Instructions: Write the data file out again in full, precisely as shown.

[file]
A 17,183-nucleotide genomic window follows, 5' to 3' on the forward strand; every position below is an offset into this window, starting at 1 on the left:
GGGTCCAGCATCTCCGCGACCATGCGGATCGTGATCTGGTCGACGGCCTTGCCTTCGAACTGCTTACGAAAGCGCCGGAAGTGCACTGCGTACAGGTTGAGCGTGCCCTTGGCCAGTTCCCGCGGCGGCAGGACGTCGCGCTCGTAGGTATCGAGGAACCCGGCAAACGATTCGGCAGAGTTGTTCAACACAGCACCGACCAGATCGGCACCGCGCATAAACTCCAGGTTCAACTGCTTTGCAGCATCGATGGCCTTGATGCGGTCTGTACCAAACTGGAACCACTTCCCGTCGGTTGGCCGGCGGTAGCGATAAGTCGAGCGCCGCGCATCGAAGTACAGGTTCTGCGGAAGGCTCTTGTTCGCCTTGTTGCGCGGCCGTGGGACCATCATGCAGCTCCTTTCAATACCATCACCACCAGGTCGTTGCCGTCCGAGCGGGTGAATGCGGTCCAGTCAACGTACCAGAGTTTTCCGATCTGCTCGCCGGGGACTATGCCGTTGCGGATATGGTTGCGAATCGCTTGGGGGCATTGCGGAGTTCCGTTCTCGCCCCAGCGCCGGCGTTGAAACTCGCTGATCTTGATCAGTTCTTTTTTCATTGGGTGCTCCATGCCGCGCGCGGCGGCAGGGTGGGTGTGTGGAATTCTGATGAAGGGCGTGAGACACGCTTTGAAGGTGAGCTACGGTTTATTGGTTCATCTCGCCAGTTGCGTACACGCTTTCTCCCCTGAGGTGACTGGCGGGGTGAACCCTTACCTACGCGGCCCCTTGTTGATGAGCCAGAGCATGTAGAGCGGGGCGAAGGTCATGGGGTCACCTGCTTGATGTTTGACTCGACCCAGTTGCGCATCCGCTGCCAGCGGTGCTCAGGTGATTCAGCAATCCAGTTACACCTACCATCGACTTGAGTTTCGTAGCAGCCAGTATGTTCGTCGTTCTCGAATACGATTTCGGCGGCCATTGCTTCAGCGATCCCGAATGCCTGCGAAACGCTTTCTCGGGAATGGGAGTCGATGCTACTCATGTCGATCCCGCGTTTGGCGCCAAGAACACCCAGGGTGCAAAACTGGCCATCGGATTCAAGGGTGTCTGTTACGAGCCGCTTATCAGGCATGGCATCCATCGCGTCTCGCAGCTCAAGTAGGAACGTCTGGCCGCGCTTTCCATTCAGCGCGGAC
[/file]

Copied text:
A 17,183-nucleotide genomic window follows, 5' to 3' on the forward strand; every position below is an offset into this window, starting at 1 on the left:
GGGTCCAGCATCTCCGCGACCATGCGGATCGTGATCTGGTCGACGGCCTTGCCTTCGAACTGCTTACGAAAGCGCCGGAAGTGCACTGCGTACAGGTTGAGCGTGCCCTTGGCCAGTTCCCGCGGCGGCAGGACGTCGCGCTCGTAGGTATCGAGGAACCCGGCAAACGATTCGGCAGAGTTGTTCAACACAGCACCGACCAGATCGGCACCGCGCATAAACTCCAGGTTCAACTGCTTTGCAGCATCGATGGCCTTGATGCGGTCTGTACCAAACTGGAACCACTTCCCGTCGGTTGGCCGGCGGTAGCGATAAGTCGAGCGCCGCGCATCGAAGTACAGGTTCTGCGGAAGGCTCTTGTTCGCCTTGTTGCGCGGCCGTGGGACCATCATGCAGCTCCTTTCAATACCATCACCACCAGGTCGTTGCCGTCCGAGCGGGTGAATGCGGTCCAGTCAACGTACCAGAGTTTTCCGATCTGCTCGCCGGGGACTATGCCGTTGCGGATATGGTTGCGAATCGCTTGGGGGCATTGCGGAGTTCCGTTCTCGCCCCAGCGCCGGCGTTGAAACTCGCTGATCTTGATCAGTTCTTTTTTCATTGGGTGCTCCATGCCGCGCGCGGCGGCAGGGTGGGTGTGTGGAATTCTGATGAAGGGCGTGAGACACGCTTTGAAGGTGAGCTACGGTTTATTGGTTCATCTCGCCAGTTGCGTACACGCTTTCTCCCCTGAGGTGACTGGCGGGGTGAACCCTTACCTACGCGGCCCCTTGTTGATGAGCCAGAGCATGTAGAGCGGGGCGAAGGTCATGGGGTCACCTGCTTGATGTTTGACTCGACCCAGTTGCGCATCCGCTGCCAGCGGTGCTCAGGTGATTCAGCAATCCAGTTACACCTACCATCGACTTGAGTTTCGTAGCAGCCAGTATGTTCGTCGTTCTCGAATACGATTTCGGCGGCCATTGCTTCAGCGATCCCGAATGCCTGCGAAACGCTTTCTCGGGAATGGGAGTCGATGCTACTCATGTCGATCCCGCGTTTGGCGCCAAGAACACCCAGGGTGCAAAACTGGCCATCGGATTCAAGGGTGTCTGTTACGAGCCGCTTATCAGGCATGGCATCCATCGCGTCTCGCAGCTCAAGTAGGAACGTCTGGCCGCGCTTTCCATTCAGCGCGGAC